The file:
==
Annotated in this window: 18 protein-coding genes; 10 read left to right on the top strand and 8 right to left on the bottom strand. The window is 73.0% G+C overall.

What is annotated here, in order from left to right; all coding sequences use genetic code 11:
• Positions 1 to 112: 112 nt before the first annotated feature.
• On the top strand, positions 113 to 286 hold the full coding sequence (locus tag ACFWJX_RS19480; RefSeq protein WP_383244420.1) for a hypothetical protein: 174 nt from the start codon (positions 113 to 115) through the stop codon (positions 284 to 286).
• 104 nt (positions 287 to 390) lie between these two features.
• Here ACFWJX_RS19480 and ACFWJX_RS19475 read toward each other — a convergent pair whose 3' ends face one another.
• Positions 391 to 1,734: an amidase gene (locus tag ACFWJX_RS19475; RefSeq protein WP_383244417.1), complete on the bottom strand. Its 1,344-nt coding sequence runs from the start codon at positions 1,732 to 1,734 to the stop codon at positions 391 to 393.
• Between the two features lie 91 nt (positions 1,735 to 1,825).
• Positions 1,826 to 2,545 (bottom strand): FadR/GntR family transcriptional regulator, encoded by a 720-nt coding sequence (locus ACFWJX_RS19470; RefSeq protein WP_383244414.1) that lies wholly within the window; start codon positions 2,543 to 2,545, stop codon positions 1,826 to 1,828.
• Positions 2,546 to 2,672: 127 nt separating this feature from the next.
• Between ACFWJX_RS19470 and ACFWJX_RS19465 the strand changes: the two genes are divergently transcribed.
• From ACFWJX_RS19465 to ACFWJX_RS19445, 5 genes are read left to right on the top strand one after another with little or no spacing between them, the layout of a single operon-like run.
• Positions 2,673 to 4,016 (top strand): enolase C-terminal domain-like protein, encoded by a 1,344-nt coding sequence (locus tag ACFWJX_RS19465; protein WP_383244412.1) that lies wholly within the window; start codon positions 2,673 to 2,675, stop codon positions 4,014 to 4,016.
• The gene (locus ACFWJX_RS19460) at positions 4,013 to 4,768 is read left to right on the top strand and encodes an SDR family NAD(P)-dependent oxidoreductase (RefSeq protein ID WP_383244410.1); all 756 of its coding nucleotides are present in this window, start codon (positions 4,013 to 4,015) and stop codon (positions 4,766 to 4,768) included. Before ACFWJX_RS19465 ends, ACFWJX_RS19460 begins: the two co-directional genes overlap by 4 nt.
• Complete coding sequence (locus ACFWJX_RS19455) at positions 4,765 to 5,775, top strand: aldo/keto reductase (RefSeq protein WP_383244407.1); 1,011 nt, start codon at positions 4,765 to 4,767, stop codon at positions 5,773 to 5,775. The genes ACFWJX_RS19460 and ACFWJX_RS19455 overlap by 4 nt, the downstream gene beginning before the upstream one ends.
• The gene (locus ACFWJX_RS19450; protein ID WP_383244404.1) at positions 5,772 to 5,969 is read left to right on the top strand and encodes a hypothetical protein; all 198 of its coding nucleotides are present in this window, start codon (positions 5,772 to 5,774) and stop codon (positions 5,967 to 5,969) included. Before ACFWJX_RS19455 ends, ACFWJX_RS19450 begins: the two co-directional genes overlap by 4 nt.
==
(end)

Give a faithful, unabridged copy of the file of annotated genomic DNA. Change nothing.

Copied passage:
Annotated in this window: 18 protein-coding genes; 10 read left to right on the top strand and 8 right to left on the bottom strand. The window is 73.0% G+C overall.

What is annotated here, in order from left to right; all coding sequences use genetic code 11:
• Positions 1 to 112: 112 nt before the first annotated feature.
• On the top strand, positions 113 to 286 hold the full coding sequence (locus tag ACFWJX_RS19480; RefSeq protein WP_383244420.1) for a hypothetical protein: 174 nt from the start codon (positions 113 to 115) through the stop codon (positions 284 to 286).
• 104 nt (positions 287 to 390) lie between these two features.
• Here ACFWJX_RS19480 and ACFWJX_RS19475 read toward each other — a convergent pair whose 3' ends face one another.
• Positions 391 to 1,734: an amidase gene (locus tag ACFWJX_RS19475; RefSeq protein WP_383244417.1), complete on the bottom strand. Its 1,344-nt coding sequence runs from the start codon at positions 1,732 to 1,734 to the stop codon at positions 391 to 393.
• Between the two features lie 91 nt (positions 1,735 to 1,825).
• Positions 1,826 to 2,545 (bottom strand): FadR/GntR family transcriptional regulator, encoded by a 720-nt coding sequence (locus ACFWJX_RS19470; RefSeq protein WP_383244414.1) that lies wholly within the window; start codon positions 2,543 to 2,545, stop codon positions 1,826 to 1,828.
• Positions 2,546 to 2,672: 127 nt separating this feature from the next.
• Between ACFWJX_RS19470 and ACFWJX_RS19465 the strand changes: the two genes are divergently transcribed.
• From ACFWJX_RS19465 to ACFWJX_RS19445, 5 genes are read left to right on the top strand one after another with little or no spacing between them, the layout of a single operon-like run.
• Positions 2,673 to 4,016 (top strand): enolase C-terminal domain-like protein, encoded by a 1,344-nt coding sequence (locus tag ACFWJX_RS19465; protein WP_383244412.1) that lies wholly within the window; start codon positions 2,673 to 2,675, stop codon positions 4,014 to 4,016.
• The gene (locus ACFWJX_RS19460) at positions 4,013 to 4,768 is read left to right on the top strand and encodes an SDR family NAD(P)-dependent oxidoreductase (RefSeq protein ID WP_383244410.1); all 756 of its coding nucleotides are present in this window, start codon (positions 4,013 to 4,015) and stop codon (positions 4,766 to 4,768) included. Before ACFWJX_RS19465 ends, ACFWJX_RS19460 begins: the two co-directional genes overlap by 4 nt.
• Complete coding sequence (locus ACFWJX_RS19455) at positions 4,765 to 5,775, top strand: aldo/keto reductase (RefSeq protein WP_383244407.1); 1,011 nt, start codon at positions 4,765 to 4,767, stop codon at positions 5,773 to 5,775. The genes ACFWJX_RS19460 and ACFWJX_RS19455 overlap by 4 nt, the downstream gene beginning before the upstream one ends.
• The gene (locus ACFWJX_RS19450; protein ID WP_383244404.1) at positions 5,772 to 5,969 is read left to right on the top strand and encodes a hypothetical protein; all 198 of its coding nucleotides are present in this window, start codon (positions 5,772 to 5,774) and stop codon (positions 5,967 to 5,969) included. Before ACFWJX_RS19455 ends, ACFWJX_RS19450 begins: the two co-directional genes overlap by 4 nt.